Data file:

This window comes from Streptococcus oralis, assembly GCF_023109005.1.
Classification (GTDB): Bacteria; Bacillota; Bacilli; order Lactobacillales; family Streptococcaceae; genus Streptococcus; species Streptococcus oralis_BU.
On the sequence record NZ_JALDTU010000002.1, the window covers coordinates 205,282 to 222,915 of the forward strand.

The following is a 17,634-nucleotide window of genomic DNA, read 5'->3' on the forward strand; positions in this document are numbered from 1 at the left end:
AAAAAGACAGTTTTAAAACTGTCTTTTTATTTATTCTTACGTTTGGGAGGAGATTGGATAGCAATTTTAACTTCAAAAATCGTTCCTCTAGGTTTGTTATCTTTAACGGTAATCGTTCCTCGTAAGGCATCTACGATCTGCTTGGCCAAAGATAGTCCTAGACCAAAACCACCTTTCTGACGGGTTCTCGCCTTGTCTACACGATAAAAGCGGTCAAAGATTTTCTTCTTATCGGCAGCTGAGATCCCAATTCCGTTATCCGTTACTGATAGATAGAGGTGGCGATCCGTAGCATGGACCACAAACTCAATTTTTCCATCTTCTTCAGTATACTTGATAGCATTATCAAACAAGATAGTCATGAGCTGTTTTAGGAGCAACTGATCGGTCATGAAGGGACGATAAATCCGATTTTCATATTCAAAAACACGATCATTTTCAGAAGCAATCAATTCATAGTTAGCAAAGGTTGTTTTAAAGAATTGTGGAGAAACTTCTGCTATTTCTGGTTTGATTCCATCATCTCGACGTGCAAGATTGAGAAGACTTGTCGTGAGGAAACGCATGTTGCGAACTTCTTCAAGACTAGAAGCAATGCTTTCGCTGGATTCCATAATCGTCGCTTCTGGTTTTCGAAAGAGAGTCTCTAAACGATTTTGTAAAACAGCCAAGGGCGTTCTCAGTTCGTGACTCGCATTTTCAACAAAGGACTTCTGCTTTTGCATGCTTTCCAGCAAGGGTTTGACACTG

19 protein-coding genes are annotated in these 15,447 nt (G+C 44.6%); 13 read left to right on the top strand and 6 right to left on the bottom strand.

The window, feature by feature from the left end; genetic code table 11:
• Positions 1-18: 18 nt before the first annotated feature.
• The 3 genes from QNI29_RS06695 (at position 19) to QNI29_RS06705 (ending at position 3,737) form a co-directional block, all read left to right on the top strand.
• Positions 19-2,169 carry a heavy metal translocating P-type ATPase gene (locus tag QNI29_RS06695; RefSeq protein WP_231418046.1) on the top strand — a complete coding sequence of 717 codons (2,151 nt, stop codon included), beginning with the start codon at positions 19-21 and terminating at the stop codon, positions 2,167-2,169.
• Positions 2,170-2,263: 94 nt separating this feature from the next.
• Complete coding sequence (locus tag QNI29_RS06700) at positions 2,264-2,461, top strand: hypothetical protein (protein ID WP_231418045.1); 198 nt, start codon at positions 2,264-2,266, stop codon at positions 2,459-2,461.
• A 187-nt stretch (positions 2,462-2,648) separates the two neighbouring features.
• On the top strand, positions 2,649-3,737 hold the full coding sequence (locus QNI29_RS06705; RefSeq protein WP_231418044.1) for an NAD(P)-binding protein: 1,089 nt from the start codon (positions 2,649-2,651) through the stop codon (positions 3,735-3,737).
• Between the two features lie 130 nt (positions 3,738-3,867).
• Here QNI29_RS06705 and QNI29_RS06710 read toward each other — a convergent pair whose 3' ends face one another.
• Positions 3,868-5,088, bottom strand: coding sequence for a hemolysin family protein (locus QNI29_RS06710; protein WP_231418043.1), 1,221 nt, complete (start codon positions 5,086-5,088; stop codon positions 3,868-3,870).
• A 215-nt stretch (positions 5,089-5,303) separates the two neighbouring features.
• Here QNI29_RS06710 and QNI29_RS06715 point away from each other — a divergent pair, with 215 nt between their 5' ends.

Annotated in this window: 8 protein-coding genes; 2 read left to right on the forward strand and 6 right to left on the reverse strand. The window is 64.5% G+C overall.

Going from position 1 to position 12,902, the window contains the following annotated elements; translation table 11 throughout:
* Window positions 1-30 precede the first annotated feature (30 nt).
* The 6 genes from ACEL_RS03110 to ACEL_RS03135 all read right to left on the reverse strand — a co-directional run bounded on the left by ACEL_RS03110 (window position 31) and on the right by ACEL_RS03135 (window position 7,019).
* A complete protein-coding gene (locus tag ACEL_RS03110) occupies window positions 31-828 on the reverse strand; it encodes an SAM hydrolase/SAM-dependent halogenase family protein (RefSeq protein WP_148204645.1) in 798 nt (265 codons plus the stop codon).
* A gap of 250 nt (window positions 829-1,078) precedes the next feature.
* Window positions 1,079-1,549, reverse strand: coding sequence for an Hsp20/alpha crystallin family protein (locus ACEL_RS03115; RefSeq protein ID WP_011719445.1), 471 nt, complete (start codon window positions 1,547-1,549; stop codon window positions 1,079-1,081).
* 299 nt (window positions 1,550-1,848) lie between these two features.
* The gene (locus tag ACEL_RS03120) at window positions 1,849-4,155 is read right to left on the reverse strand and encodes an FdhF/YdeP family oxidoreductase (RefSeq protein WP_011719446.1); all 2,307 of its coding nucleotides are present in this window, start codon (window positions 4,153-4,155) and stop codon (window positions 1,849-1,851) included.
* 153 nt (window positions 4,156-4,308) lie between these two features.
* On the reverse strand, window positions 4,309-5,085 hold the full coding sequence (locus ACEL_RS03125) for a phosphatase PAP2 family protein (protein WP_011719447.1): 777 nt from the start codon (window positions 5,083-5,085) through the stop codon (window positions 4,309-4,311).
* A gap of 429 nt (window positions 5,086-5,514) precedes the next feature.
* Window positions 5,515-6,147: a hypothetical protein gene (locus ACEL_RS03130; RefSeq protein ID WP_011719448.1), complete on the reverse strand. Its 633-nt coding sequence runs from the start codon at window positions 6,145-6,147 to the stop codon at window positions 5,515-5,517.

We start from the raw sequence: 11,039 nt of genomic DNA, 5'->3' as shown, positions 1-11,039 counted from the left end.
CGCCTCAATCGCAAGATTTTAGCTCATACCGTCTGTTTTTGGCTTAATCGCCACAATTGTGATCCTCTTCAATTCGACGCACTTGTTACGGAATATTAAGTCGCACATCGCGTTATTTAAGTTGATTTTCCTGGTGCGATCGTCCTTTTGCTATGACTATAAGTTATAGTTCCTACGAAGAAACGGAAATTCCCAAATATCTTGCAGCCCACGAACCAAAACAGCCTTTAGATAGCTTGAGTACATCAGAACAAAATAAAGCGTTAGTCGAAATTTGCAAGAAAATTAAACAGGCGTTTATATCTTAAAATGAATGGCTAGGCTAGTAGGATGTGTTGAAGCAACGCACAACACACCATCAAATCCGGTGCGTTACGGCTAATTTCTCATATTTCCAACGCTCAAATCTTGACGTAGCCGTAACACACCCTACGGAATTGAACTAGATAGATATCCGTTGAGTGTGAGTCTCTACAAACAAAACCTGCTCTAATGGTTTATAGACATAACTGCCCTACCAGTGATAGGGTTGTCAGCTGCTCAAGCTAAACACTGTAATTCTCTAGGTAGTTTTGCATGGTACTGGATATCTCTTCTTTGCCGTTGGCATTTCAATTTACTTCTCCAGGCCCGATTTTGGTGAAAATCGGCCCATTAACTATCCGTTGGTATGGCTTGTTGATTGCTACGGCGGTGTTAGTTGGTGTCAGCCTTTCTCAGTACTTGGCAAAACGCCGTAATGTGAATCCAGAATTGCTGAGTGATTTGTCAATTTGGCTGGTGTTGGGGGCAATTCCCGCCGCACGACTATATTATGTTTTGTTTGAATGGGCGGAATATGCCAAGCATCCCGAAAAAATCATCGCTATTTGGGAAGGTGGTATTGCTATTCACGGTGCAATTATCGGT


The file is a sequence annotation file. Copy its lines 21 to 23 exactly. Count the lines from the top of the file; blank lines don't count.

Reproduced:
Going from position 1 to position 12,902, the window contains the following annotated elements; translation table 11 throughout:
* Window positions 1-30 precede the first annotated feature (30 nt).
* The 6 genes from ACEL_RS03110 to ACEL_RS03135 all read right to left on the reverse strand — a co-directional run bounded on the left by ACEL_RS03110 (window position 31) and on the right by ACEL_RS03135 (window position 7,019).